Iran Confirms Invitations to Tour Nuclear Sites

Iranian President Mahmoud Ahmadinejad visits the Natanz nuclear enrichment facility (file photo)

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January 04, 2011 (KATAKAMI / VOA) — Iran has invited foreign diplomats to tour its nuclear facilities, but diplomats say Tehran has left out several key world powers.

Iranian officials have suggested that the all-expenses-paid visit take place on January 15 and 16, ahead of Iran’s talks on its nuclear program in Istanbul later this month with world powers. Representatives of the P5+1, a group comprised of the five permanent members of the U.N. Security Council and Germany, are scheduled to be meet with Iranian officials later this month.

Diplomats familiar with the invitations said Monday that Iran sent them to Russia and China – two of the P5+1 members – along with Egypt, Cuba and Hungary, which currently holds the EU presidency.

But the diplomats said Iran did not invite the other four P5+1 members – the United States, Britain, France and Germany.

Foreign Ministry spokesman Ramin Mehmanparast said Tuesday that invitations were extended to representatives of some European Union countries, some members of a group of non-aligned nations and some of the P5 +1 members.

The U.S. has been one of the harshest critics of Iran’s nuclear program, which it suspects is being used to develop nuclear weapons. Iran says its nuclear program is for peaceful means.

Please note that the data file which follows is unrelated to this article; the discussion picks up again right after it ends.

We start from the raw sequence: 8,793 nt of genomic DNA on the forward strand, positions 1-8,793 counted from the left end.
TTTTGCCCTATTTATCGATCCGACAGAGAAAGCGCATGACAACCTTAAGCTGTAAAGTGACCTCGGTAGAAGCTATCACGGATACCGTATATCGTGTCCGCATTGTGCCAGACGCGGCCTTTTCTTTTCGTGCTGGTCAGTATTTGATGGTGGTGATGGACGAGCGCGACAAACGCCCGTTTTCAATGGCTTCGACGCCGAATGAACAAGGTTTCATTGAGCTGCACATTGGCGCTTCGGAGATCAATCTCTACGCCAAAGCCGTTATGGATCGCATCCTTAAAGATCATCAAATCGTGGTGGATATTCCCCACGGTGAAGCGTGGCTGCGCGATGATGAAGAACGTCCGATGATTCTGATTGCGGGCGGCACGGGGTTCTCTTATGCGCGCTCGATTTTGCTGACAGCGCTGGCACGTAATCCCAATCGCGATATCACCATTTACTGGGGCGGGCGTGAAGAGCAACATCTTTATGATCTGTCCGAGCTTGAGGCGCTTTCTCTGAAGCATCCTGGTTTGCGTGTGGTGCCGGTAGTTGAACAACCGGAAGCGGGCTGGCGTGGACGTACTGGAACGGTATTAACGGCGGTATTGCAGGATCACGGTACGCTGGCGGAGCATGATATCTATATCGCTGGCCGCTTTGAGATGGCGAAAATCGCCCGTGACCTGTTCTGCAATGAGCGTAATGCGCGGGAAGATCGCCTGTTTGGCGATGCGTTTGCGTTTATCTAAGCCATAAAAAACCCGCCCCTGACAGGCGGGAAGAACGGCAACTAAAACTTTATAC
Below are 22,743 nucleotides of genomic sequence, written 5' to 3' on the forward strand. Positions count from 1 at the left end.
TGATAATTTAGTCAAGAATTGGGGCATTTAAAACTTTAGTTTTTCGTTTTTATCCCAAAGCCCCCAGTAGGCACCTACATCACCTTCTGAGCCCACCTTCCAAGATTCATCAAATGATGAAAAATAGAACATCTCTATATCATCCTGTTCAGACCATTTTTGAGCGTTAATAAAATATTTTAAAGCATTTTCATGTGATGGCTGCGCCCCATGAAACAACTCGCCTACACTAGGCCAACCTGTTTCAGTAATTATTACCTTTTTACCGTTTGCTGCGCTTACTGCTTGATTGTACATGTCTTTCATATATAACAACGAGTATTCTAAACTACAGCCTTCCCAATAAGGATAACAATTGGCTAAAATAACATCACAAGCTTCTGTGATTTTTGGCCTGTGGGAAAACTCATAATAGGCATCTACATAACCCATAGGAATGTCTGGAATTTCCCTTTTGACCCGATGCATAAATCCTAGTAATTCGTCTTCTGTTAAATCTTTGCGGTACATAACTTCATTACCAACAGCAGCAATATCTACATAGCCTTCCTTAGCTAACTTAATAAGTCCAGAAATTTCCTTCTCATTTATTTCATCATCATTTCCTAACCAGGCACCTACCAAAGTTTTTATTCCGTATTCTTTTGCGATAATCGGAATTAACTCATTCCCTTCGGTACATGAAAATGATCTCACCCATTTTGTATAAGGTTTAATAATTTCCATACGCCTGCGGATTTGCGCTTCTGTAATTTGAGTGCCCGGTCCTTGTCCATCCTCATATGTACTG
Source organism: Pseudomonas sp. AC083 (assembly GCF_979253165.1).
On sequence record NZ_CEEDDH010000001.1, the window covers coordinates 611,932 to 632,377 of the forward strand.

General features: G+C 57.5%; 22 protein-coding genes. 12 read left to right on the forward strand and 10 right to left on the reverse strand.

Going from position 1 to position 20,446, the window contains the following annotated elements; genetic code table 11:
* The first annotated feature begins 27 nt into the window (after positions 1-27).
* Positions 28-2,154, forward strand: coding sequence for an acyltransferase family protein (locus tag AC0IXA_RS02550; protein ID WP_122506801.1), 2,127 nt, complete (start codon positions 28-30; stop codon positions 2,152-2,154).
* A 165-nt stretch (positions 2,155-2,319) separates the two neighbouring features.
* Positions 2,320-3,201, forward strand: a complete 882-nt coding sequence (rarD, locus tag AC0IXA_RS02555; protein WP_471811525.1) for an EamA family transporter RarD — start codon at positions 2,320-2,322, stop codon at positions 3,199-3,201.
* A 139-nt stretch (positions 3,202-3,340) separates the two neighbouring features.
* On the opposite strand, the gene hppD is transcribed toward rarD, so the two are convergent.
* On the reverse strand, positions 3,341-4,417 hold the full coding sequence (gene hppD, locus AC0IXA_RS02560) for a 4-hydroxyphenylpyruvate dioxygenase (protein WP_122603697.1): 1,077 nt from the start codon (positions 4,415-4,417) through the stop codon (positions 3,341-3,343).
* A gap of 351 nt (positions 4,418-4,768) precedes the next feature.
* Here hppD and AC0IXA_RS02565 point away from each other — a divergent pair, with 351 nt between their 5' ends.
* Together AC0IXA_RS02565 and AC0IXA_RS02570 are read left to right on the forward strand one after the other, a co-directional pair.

China has confirmed it has received an invitation, but did not specify if it will send a representative.  A foreign ministry spokesman said China is in communication with Iran.  

Iranian state-run media quote Mehmanparast as saying his country’s invitations are in line with previous measures regarding its “transparent and peaceful nuclear activities.”

Iranian officials say the tour would include a visit to the country’s uranium enrichment site at Natanz as well as its heavy water facility at Arak.

Western powers want Iran to halt its enrichment program, which they suspect is a cover for an effort to build a nuclear arsenal.  Iran says it has the right to enrich uranium for civilian use and asserts that it does not want atomic weapons.

The U.N. Security Council has imposed four sets of sanctions on Iran for its refusal to suspend enrichment.  The U.S., the EU and other nations also have imposed economic sanctions on Tehran.  (*)

Iran invites EU, Russia and China to tour nuclear sites

Senior Iranian envoy Ali Asghar Soltanieh

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January 04, 2011 (KATAKAMI / TELEGRAPH.CO.UK) — Iran has invited Russia, China, the EU and its allies to tour its nuclear sites, in an apparent move to gain support ahead of a new round of talks with six world powers.

In a letter seen by The Associated Press, senior Iranian envoy Ali Asghar Soltanieh suggests the weekend of Jan. 15 and 16 and says that meetings “with high ranking officials” are envisaged.

The offer comes weeks before Iran and the six powers follow up on recent talks that ended with agreement on little else but to meet again. The US was not among those invited to tour the sites.


FILE : Russia's President Dmitry Medvedev (L) shakes hands with Iran's President Mahmoud Ahmadinejad in Baku, November 18, 2010. World powers should stop threatening Iran if they want to achieve results at talks on Tehran's nuclear programme, Iranian President Mahmoud Ahmadinejad said on Thursday. REUTERS/Dmitry Astakhov/RIA Novosti/Kremlin

The new round between Tehran, and the permanent UN Security Council members (USA, Russia, China, Britain and France) plus Germany, is tentatively due to take place in Turkey in late January.